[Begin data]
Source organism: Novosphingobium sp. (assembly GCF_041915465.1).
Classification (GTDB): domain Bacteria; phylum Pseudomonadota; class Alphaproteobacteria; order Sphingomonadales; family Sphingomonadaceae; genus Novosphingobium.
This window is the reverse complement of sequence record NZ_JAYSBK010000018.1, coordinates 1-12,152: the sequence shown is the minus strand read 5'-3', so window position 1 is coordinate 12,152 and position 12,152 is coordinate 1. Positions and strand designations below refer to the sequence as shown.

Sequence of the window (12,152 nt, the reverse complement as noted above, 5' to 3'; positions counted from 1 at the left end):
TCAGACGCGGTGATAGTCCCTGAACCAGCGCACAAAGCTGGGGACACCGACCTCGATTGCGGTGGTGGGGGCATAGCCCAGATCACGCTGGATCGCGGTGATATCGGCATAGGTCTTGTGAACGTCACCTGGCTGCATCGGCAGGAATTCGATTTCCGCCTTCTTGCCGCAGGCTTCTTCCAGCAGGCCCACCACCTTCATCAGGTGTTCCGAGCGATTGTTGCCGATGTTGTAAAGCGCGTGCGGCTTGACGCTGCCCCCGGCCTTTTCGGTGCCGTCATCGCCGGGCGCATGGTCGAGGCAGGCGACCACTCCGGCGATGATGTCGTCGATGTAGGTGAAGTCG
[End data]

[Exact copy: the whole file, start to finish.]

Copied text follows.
Source organism: Novosphingobium sp. (assembly GCF_041915465.1).
Classification (GTDB): domain Bacteria; phylum Pseudomonadota; class Alphaproteobacteria; order Sphingomonadales; family Sphingomonadaceae; genus Novosphingobium.
This window is the reverse complement of sequence record NZ_JAYSBK010000018.1, coordinates 1-12,152: the sequence shown is the minus strand read 5'-3', so window position 1 is coordinate 12,152 and position 12,152 is coordinate 1. Positions and strand designations below refer to the sequence as shown.

Sequence of the window (12,152 nt, the reverse complement as noted above, 5' to 3'; positions counted from 1 at the left end):
TCAGACGCGGTGATAGTCCCTGAACCAGCGCACAAAGCTGGGGACACCGACCTCGATTGCGGTGGTGGGGGCATAGCCCAGATCACGCTGGATCGCGGTGATATCGGCATAGGTCTTGTGAACGTCACCTGGCTGCATCGGCAGGAATTCGATTTCCGCCTTCTTGCCGCAGGCTTCTTCCAGCAGGCCCACCACCTTCATCAGGTGTTCCGAGCGATTGTTGCCGATGTTGTAAAGCGCGTGCGGCTTGACGCTGCCCCCGGCCTTTTCGGTGCCGTCATCGCCGGGCGCATGGTCGAGGCAGGCGACCACTCCGGCGATGATGTCGTCGATGTAGGTGAAGTCG